|Japan Railway & Transport Review No. 51 (pp.28–39)
Feature: Railways and The Environment(part 3)
Development of Dual Mode Vehicle and its Effects
This year marks the twenty-second year since the Japanese
National Railways (JNR) privatization and breakup, resulting
in the establishment of JR Hokkaido. JR Hokkaido currently
operates approximately 2500 km of track, of which a third—
about 800 km—has less than 500 passengers a day per km
(dotted lines in Figure 1). Passenger levels on these rural
lines have continued to decline year-by-year with business
conditions becoming severe and running at a loss, as is
also the case with local bus services. The reasons include
depopulation of rural areas due to declining birth rate and
aging population, a critical situation for local bus businesses
following deregulation and fewer government subsidies,
and a greater ratio of households with private automobiles,
although the public still wants public transportation. In
response to this situation, JR Hokkaido has implemented
management reforms for rural transport lines, substituting
buses for some, running one-man trains, re-examining
branch office business, re-examining station business, and
making other changes to support continued operations.
Overall DMV System
The JR Hokkaido DMV is a modified microbus that runs on
both roads and rails. Attempts to build such a vehicle have
been a transport dream for about 75 years. The system
as a whole is composed of the DMV vehicle operating on
roads and rails, the mode interchange system for changing
between road and rail quickly, and the traffic control system
managing DMV operation. Development of the overall system
is ongoing at the Dual mode Transport System (DTS). Details
of subsystems are described below.
|Figure 1: JR Hokkaido Current Passenger Densities
Photo: DMV911/912 driving on road
Photo: DMV911/912 running on rail
Figure 2: Mode Interchange System
Photo: Mode interchange (Hamakoshimizu Station)
A DMV travels on roads using rubber tyres just like a normal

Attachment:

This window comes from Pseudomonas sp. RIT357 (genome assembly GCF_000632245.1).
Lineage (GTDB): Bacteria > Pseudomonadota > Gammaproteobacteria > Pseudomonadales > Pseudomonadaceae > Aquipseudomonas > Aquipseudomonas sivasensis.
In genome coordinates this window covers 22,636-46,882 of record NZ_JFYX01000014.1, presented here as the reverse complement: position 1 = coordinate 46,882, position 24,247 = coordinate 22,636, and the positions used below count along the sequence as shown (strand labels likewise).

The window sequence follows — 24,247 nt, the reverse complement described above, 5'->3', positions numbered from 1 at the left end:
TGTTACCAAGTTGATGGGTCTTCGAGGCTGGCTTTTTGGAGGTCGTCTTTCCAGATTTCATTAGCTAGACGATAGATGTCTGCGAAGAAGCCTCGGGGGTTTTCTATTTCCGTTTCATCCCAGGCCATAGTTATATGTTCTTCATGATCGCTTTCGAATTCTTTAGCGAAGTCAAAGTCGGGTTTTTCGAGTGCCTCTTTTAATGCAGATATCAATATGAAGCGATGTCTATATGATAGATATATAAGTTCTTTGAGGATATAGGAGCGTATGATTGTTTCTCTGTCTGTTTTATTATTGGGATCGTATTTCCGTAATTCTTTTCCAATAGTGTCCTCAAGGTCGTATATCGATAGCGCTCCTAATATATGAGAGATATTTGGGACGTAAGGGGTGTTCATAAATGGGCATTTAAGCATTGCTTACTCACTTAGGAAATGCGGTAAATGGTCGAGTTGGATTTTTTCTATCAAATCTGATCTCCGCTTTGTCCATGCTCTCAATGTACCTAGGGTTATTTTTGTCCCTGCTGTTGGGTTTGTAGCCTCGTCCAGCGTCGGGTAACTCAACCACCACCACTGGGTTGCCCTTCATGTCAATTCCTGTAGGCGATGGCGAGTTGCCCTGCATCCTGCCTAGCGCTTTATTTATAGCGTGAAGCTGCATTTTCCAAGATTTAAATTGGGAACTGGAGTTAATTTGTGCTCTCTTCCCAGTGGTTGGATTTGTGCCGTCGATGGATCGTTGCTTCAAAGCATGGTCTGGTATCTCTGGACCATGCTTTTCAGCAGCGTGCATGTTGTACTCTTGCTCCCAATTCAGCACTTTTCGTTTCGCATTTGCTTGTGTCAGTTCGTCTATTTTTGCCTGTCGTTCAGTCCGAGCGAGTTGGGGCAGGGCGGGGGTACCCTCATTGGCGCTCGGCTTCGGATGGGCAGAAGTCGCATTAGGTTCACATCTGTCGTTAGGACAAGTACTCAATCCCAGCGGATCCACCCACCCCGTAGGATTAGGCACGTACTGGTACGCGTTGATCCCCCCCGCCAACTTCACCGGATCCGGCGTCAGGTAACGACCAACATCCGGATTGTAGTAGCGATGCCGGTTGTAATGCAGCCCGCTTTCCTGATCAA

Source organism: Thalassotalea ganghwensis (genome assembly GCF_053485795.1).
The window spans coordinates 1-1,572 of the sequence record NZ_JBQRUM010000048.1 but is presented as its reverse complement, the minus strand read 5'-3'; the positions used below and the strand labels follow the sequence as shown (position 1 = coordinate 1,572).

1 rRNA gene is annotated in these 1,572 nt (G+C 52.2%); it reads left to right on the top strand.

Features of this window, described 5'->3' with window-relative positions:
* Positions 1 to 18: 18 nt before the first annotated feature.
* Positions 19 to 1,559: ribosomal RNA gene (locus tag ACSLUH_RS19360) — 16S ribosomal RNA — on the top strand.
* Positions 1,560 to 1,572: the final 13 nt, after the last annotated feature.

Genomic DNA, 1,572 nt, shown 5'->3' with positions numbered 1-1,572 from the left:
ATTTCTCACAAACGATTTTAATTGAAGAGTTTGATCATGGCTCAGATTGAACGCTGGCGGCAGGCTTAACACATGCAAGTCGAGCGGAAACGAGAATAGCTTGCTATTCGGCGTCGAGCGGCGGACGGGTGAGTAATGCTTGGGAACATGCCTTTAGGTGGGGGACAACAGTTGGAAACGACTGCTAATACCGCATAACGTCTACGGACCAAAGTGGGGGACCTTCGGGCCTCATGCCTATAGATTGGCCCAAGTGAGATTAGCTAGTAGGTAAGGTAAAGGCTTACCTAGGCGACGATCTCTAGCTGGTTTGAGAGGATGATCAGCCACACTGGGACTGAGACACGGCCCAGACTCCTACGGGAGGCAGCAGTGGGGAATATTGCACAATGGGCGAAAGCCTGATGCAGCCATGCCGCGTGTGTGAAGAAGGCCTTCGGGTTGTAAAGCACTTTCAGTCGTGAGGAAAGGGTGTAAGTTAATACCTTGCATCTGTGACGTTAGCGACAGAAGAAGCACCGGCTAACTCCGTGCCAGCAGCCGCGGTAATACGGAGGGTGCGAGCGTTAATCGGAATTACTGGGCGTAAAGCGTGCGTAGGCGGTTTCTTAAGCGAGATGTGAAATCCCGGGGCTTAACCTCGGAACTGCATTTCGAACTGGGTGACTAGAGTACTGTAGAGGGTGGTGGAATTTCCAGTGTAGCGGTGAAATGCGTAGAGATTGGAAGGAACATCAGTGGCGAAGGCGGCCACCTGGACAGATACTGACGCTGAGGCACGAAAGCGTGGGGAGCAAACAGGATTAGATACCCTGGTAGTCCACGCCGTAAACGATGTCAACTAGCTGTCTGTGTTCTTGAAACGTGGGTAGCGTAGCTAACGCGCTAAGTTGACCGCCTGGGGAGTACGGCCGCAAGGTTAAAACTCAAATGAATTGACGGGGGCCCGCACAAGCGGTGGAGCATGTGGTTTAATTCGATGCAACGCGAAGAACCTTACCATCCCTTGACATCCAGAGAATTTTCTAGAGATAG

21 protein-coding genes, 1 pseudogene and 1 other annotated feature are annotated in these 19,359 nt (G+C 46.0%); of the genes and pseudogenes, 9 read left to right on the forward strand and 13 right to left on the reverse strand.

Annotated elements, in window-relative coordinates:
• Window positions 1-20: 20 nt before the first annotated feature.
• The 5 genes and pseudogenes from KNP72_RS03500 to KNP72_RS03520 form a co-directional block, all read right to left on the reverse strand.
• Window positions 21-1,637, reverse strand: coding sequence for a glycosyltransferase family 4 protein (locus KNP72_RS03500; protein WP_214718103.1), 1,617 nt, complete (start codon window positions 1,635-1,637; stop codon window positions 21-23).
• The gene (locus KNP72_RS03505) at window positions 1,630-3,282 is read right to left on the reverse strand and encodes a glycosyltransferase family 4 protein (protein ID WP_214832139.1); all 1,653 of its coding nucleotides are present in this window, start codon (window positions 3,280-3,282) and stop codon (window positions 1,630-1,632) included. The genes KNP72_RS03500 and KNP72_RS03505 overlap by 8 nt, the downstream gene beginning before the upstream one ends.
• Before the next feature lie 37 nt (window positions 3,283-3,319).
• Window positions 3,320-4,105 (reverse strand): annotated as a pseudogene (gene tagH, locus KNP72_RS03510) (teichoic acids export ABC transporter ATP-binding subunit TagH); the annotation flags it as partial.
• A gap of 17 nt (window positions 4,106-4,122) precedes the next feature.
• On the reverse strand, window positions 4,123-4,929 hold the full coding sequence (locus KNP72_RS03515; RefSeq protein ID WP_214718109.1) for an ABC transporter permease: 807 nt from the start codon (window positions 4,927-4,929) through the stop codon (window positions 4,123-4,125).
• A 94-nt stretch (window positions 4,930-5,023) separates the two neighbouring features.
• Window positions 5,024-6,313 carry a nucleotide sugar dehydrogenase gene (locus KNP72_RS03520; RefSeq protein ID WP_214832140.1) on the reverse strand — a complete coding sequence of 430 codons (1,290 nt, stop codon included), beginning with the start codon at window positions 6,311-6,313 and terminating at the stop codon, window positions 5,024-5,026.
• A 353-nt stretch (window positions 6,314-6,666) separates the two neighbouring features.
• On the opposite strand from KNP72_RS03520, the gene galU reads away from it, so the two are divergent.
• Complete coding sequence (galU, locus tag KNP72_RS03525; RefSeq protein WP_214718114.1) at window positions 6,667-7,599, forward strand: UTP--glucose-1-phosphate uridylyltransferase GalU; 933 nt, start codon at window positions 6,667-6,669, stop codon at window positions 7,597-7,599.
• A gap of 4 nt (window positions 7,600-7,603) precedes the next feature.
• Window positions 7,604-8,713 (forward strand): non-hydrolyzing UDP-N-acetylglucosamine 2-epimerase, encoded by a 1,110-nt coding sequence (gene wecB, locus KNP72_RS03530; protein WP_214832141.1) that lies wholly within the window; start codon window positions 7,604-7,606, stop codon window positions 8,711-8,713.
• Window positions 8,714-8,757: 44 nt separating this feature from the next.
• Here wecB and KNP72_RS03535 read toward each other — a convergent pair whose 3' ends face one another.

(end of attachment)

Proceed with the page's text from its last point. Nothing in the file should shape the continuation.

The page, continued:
bus, and on tracks it travels using guide wheels mounted
on the front and rear of the body and rear rubber tyre
drive wheels (inner wheels). Switching from road to track
is done by entering the tracks along the guideway of the
mode interchange composed of guideway, rails, and paved
surface. At the interchange, the front and rear guide wheels
are lowered hydraulically and the front rubber wheels are
raised. When switching from track to road, the front rubber
tyre wheels are lowered and the front and rear guide wheels
are retracted into the car body to complete the switch in
approximately 10 seconds.
|Figure 3: Cross Section of Mode Interchange|
|Smooth and certain mode change must be possible
even when rails, guideway, tyres, and parts are not exactly
at specified dimensions. Therefore, the wayside mode
interchange part gauge was widened 70 mm to 1137 mm and
the guide wheel rim width on the vehicle was widened 25 mm
to 150 mm.
The second measure was lengthening the lifespan of rubber tyres. The rear rubber tyre drive wheels and rear guide wheels are located close to each other, so the load of the rear car body is distributed between these wheels. However, the drive performance of the rear rubber tyre drive wheels and rail tracking ability of the rear guide wheel drop with such placement. Furthermore, the contact width of the rear rubber tyre drive wheels when on rails is about 30% that on the road, placing an extra burden on the tyres. To achieve both drive performance and rail tracking ability, a rear axle load distribution control system (variable axle load control) is under development (Figure 4). This system determines the load status and conditions such as rear tyre slip, and maintains the optimum drive force for the rear rubber tyre drive wheels while placing the rest of the load on the rear steel wheels. This reduces wear on the rear rubber tyres and helps prevent derailment of rear steel wheels.